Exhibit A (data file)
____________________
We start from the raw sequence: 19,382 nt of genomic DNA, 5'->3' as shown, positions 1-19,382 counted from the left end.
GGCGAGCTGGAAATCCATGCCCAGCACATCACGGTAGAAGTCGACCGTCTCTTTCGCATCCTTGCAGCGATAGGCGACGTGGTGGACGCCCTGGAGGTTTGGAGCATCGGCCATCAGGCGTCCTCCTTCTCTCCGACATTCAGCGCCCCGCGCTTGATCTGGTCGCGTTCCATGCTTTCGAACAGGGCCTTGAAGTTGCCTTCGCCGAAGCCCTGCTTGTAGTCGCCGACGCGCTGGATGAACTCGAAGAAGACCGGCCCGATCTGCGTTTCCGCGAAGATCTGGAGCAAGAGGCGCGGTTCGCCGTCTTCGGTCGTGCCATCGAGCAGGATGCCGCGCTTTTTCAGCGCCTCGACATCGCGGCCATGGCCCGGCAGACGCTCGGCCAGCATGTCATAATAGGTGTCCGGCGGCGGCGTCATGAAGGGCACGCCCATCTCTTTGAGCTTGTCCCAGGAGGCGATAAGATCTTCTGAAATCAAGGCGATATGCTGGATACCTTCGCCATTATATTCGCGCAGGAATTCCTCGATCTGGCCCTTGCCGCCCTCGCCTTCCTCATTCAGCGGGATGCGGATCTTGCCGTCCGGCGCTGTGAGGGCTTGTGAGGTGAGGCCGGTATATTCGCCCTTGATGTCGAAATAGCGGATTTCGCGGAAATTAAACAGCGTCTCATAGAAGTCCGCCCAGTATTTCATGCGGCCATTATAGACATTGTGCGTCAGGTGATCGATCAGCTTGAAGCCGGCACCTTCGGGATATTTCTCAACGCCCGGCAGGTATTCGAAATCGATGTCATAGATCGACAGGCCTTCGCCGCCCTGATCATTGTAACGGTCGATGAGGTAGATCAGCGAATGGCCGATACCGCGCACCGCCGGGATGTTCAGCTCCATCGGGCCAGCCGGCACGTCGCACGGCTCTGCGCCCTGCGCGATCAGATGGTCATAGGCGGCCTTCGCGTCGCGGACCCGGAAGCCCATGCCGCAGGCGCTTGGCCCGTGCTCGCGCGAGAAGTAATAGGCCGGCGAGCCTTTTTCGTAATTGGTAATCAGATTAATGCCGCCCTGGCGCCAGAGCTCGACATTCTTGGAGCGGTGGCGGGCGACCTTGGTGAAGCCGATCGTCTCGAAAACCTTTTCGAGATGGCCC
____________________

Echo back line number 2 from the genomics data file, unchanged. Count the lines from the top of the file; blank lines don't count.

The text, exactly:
GGCGAGCTGGAAATCCATGCCCAGCACATCACGGTAGAAGTCGACCGTCTCTTTCGCATCCTTGCAGCGATAGGCGACGTGGTGGACGCCCTGGAGGTTTGGAGCATCGGCCATCAGGCGTCCTCCTTCTCTCCGACATTCAGCGCCCCGCGCTTGATCTGGTCGCGTTCCATGCTTTCGAACAGGGCCTTGAAGTTGCCTTCGCCGAAGCCCTGCTTGTAGTCGCCGACGCGCTGGATGAACTCGAAGAAGACCGGCCCGATCTGCGTTTCCGCGAAGATCTGGAGCAAGAGGCGCGGTTCGCCGTCTTCGGTCGTGCCATCGAGCAGGATGCCGCGCTTTTTCAGCGCCTCGACATCGCGGCCATGGCCCGGCAGACGCTCGGCCAGCATGTCATAATAGGTGTCCGGCGGCGGCGTCATGAAGGGCACGCCCATCTCTTTGAGCTTGTCCCAGGAGGCGATAAGATCTTCTGAAATCAAGGCGATATGCTGGATACCTTCGCCATTATATTCGCGCAGGAATTCCTCGATCTGGCCCTTGCCGCCCTCGCCTTCCTCATTCAGCGGGATGCGGATCTTGCCGTCCGGCGCTGTGAGGGCTTGTGAGGTGAGGCCGGTATATTCGCCCTTGATGTCGAAATAGCGGATTTCGCGGAAATTAAACAGCGTCTCATAGAAGTCCGCCCAGTATTTCATGCGGCCATTATAGACATTGTGCGTCAGGTGATCGATCAGCTTGAAGCCGGCACCTTCGGGATATTTCTCAACGCCCGGCAGGTATTCGAAATCGATGTCATAGATCGACAGGCCTTCGCCGCCCTGATCATTGTAACGGTCGATGAGGTAGATCAGCGAATGGCCGATACCGCGCACCGCCGGGATGTTCAGCTCCATCGGGCCAGCCGGCACGTCGCACGGCTCTGCGCCCTGCGCGATCAGATGGTCATAGGCGGCCTTCGCGTCGCGGACCCGGAAGCCCATGCCGCAGGCGCTTGGCCCGTGCTCGCGCGAGAAGTAATAGGCCGGCGAGCCTTTTTCGTAATTGGTAATCAGATTAATGCCGCCCTGGCGCCAGAGCTCGACATTCTTGGAGCGGTGGCGGGCGACCTTGGTGAAGCCGATCGTCTCGAAAACCTTTTCGAGATGGCCC